1. Collaborative Housing

Working Group Coordinators

Darinka Czischke d.k.czischke@tudelft.nl
Faculty of Architecture and the Built Environment, Delft University of Technology, The Netherlands

Richard Lang richard.lang@jku.at
Institute for Innovation Management (IFI), Johannes Kepler University, Linz, Austria

Claire Carriou ​claire.carriou@u-paris10.fr
Laboratory Mosaïques UMR LAVUE CNRS, University of Paris Ouest Nanterre

Description of the Working Group

The working group focuses on five central themes:

Wider social, economic and technological trends underpinning contemporary collaborative housing initiatives. 
Work within this theme addresses the overarching societal trends that may be driving current collaborative housing initiatives, as well as their mutually shaping relationships. These trends include socio-demographic developments such as ageing, the redefinition of gender roles, the environment and sustainability agenda, new lifestyles, and increasing ethnic diversity. Socio-economic developments to take into account include economic and financial downturns and their impact on housing markets and income levels of the population. Technological change such the increasing role of social media in self-organisation, the rise of the smart city paradigm and advances in sustainable construction and domestic/urban recycling systems, for example, can also be regarded as relevant drivers and shaping forces of these initiatives.

The organisational dynamics of collaborative housing: management, stakeholders and networks. 
Work within this theme addresses the variety of ways in which these initiatives and their participants are organised and structured, and how they re-structure as the specific projects progresses. It also looks at wider stakeholder relationships, networks and collaboration arrangements in which these initiatives take place.

The links between collaborative housing initiatives and wider policy and institutional frameworks. 
Work within this theme deals with the degrees and types of embeddedness of collaborative housing initiatives in wider policy, legal and institutional frameworks in their respective countries.

Collaborative housing, urban planning and neighbourhood dynamics.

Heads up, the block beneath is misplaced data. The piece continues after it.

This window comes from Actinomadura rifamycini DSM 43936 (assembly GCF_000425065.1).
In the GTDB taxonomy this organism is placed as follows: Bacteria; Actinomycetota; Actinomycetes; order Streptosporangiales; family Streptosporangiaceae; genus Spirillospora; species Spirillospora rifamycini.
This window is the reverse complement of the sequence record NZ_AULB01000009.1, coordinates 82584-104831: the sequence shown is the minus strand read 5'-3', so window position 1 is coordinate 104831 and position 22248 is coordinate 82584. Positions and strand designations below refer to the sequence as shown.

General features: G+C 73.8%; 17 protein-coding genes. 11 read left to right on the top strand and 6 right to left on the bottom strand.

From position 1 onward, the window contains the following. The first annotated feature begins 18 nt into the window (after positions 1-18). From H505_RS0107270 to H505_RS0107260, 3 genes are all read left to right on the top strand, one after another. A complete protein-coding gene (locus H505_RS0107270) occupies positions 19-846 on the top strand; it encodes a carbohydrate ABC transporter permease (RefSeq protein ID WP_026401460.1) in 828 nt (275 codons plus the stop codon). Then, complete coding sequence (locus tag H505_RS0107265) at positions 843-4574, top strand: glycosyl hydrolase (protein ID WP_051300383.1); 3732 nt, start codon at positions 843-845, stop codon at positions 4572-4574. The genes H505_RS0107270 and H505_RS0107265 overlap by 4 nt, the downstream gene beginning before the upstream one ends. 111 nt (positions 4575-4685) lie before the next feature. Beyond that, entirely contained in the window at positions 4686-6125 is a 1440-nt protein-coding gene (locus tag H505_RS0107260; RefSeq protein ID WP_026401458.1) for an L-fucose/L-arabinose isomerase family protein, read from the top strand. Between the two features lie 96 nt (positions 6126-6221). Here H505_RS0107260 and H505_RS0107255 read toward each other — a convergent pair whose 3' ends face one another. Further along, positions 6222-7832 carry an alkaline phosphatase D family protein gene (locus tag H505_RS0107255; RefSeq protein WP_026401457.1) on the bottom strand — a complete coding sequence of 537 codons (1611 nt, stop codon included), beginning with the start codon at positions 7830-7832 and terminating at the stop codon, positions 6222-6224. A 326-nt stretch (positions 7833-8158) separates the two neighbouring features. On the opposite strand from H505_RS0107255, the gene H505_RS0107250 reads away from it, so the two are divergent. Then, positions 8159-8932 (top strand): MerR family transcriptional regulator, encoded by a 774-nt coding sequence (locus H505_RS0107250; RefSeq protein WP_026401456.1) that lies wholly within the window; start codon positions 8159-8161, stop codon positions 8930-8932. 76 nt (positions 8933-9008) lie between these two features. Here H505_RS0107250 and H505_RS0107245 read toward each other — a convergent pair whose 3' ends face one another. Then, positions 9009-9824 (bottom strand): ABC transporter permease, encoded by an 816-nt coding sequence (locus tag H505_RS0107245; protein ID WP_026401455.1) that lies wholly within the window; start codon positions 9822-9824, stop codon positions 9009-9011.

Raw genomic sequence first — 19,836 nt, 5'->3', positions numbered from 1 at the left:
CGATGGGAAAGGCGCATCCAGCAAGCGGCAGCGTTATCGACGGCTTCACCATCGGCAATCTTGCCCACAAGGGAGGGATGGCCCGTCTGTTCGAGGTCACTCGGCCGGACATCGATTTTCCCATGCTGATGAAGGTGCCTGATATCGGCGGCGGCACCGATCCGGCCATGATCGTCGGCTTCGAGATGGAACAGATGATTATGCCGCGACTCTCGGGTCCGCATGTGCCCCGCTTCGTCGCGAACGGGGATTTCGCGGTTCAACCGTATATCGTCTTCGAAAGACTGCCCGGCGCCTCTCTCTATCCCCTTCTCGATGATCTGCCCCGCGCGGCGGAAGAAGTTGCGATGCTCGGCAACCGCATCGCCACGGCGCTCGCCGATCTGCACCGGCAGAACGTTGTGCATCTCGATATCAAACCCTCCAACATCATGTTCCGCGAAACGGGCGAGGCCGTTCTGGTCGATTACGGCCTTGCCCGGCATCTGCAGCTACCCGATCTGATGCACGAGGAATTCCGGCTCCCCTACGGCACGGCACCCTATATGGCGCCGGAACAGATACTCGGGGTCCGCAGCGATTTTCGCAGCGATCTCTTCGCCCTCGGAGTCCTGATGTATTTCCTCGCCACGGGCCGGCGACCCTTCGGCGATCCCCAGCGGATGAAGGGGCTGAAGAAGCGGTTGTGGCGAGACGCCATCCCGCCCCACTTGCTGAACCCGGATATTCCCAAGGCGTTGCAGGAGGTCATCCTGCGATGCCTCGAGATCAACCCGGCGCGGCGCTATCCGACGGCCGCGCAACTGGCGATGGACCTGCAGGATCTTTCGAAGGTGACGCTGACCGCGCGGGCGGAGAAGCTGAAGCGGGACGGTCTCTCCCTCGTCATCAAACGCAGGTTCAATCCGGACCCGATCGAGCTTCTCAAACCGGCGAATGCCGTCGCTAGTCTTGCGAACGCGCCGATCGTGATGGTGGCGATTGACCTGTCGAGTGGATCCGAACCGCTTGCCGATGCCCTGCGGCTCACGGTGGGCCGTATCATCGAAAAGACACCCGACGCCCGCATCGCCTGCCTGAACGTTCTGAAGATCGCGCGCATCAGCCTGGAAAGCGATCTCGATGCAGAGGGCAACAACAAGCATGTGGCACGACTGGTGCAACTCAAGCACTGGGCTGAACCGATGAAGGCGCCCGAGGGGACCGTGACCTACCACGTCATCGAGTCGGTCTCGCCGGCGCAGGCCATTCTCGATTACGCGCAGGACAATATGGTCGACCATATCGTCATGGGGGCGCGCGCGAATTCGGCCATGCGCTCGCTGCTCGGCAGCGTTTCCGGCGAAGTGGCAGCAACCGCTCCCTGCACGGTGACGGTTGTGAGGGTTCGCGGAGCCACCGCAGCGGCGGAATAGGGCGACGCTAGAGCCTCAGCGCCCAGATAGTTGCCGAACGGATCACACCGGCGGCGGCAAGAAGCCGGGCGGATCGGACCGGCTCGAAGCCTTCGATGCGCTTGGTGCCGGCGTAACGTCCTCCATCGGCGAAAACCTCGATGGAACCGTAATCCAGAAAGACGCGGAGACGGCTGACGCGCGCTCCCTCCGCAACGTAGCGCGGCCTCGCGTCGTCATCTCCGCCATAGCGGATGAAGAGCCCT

Work within this theme deals with the connections, synergies and tensions between the proliferation of collaborative housing initiatives and the wider neighbourhood and urban scales.

Epistemological frameworks, methods and ethics in collaborative housing research.
Work within this last theme reflects on the specific epistemological and methodological frameworks that are most useful to research the different aspects of collaborative housing. In addition, it takes into account ethical considerations of potentially invasive methodologies used in this field (e.g. action research, participant observation, longitudinal ethnographic research, etc.). Such ethical questions relate to the boundaries between normative and empirical aspects of this research and the role of the researcher as militant/advocate and scientist.

Plans for the Workshop in Uppsala

We welcome contributions related to the themes indicated in the description of the Working Group. In particular, this year we would like to encourage papers addressing “Collaborative Housing in Nordic countries” (I.e. Sweden, Norway, Denmark, Finland and Iceland). Taking advantage of this year’s location, the workshop coordinators are particularly keen to receive abstracts addressing different aspects of collaborative housing in this part of the world, including but not limited to: the specificities of Nordic collaborative housing models; historical trajectories; contemporary trends; international transfer of knowledge and practices; and future perspectives.